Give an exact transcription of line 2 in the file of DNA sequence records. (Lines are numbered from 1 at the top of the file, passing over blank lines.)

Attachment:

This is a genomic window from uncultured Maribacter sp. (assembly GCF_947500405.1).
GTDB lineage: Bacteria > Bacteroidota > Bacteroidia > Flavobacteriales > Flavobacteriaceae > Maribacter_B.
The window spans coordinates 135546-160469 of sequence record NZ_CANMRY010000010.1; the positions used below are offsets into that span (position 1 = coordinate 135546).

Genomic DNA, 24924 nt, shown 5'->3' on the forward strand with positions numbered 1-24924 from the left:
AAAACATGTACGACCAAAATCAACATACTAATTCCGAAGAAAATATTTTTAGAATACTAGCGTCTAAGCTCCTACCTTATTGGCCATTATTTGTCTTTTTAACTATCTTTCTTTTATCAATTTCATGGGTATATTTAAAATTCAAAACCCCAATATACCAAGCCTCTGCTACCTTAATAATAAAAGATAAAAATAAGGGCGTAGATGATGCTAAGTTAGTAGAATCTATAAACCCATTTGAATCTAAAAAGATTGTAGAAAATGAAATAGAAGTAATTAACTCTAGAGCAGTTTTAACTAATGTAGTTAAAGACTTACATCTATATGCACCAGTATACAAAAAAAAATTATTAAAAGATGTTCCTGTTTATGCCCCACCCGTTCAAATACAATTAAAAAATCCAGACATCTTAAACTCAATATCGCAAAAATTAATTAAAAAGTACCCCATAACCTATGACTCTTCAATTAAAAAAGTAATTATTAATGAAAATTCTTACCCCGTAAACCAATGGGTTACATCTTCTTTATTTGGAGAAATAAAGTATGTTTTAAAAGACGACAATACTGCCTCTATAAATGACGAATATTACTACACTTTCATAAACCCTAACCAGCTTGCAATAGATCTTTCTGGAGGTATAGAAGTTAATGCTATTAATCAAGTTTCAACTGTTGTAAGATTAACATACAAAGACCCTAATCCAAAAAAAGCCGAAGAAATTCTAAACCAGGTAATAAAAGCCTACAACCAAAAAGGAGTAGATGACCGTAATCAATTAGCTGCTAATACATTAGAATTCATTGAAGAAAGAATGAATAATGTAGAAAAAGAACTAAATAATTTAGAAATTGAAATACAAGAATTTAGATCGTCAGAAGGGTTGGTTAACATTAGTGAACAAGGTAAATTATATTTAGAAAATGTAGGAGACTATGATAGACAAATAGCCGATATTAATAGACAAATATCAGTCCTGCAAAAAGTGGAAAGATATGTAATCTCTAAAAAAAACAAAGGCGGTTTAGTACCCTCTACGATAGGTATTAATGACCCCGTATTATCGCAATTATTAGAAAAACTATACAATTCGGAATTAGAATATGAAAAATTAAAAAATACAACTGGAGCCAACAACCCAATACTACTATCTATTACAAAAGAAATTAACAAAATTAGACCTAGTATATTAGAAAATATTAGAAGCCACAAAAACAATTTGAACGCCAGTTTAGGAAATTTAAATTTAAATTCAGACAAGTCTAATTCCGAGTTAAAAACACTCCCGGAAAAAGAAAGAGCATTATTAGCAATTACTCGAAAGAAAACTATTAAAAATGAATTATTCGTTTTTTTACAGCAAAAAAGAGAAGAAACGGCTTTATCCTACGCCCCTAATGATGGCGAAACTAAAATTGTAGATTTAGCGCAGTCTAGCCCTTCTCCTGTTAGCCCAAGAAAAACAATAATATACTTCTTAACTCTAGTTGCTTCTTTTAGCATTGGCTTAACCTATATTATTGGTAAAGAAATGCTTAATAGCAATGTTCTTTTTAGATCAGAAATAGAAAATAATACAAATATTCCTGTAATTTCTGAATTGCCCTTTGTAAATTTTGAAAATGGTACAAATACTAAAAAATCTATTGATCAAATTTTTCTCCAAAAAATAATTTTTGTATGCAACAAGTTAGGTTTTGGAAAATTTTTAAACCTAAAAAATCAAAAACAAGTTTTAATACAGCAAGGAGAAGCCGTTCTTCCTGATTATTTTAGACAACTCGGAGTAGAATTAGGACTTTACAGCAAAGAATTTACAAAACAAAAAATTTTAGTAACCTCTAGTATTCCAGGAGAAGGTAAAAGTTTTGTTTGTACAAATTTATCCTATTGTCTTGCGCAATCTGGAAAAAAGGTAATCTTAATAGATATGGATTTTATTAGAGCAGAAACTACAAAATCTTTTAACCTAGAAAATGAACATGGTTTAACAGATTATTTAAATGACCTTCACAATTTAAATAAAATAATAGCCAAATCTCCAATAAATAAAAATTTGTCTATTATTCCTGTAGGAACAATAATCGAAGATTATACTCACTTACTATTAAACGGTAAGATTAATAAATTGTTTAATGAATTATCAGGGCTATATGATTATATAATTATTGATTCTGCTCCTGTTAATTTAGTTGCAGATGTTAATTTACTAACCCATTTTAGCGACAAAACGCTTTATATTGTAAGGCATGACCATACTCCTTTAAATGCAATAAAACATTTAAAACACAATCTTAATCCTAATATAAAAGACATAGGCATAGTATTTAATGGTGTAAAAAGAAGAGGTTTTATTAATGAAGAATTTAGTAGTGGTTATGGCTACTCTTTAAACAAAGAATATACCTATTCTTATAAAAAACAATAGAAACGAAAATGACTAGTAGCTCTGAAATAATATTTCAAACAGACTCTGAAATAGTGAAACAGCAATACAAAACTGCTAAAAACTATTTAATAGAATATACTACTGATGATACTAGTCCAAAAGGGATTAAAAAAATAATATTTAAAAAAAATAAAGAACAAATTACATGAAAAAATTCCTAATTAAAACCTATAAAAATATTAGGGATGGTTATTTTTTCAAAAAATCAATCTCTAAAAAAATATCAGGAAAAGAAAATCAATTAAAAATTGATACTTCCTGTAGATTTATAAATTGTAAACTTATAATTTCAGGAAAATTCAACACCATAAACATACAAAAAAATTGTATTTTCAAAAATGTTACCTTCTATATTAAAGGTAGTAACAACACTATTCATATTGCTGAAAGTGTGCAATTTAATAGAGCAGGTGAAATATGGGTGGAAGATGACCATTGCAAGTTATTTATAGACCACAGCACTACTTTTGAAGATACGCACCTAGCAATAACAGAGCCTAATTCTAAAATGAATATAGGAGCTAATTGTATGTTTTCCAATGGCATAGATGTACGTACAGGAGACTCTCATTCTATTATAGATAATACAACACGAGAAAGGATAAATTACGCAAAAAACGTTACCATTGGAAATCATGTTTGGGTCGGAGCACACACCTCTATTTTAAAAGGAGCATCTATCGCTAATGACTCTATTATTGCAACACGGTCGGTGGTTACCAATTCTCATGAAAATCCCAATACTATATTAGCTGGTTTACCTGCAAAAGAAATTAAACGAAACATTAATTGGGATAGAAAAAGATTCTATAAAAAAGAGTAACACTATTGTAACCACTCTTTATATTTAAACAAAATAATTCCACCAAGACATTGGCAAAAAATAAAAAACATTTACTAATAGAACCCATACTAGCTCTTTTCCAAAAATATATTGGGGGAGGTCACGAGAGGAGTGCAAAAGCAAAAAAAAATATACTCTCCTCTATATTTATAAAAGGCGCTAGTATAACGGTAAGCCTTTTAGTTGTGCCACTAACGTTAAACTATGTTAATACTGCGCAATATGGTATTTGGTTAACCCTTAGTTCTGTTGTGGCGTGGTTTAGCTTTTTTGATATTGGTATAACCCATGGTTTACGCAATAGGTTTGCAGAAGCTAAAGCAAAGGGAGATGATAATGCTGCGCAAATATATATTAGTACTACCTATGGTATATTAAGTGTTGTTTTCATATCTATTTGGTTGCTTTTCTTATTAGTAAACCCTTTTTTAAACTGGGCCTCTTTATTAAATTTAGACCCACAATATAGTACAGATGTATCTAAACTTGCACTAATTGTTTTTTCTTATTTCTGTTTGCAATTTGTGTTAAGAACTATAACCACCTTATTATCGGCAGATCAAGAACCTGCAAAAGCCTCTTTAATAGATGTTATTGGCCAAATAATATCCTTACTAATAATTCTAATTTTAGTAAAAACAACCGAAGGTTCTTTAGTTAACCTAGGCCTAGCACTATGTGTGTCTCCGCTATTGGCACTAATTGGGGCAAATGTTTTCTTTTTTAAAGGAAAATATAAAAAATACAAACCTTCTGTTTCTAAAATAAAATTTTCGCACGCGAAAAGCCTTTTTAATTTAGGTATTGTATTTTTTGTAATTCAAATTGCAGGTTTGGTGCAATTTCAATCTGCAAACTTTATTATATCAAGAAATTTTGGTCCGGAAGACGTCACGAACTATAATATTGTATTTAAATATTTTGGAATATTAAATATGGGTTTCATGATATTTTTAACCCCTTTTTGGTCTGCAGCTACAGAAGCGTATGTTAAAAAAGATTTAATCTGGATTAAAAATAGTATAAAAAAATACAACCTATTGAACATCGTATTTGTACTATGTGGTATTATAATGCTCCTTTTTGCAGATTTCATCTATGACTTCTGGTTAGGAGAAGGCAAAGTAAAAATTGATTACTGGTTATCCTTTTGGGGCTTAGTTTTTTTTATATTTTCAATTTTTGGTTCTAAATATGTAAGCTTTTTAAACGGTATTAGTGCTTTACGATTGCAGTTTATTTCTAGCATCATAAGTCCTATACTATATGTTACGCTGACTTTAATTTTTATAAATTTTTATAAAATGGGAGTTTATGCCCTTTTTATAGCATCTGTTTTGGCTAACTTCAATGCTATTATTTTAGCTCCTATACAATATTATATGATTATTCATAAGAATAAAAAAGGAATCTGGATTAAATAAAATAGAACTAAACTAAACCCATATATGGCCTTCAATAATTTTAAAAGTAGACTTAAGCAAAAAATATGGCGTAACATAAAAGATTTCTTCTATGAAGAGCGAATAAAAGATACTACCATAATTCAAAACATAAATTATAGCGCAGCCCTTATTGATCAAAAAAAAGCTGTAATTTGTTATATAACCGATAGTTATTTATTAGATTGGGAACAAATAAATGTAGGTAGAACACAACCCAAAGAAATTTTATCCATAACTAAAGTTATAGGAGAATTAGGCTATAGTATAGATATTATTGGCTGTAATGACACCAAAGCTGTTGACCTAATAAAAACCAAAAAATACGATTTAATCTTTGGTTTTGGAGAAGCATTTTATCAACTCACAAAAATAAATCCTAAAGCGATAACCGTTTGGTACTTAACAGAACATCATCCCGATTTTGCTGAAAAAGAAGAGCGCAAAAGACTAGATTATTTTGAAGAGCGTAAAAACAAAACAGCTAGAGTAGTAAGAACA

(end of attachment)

GTDB lineage: Bacteria > Bacteroidota > Bacteroidia > Flavobacteriales > Flavobacteriaceae > Maribacter_B.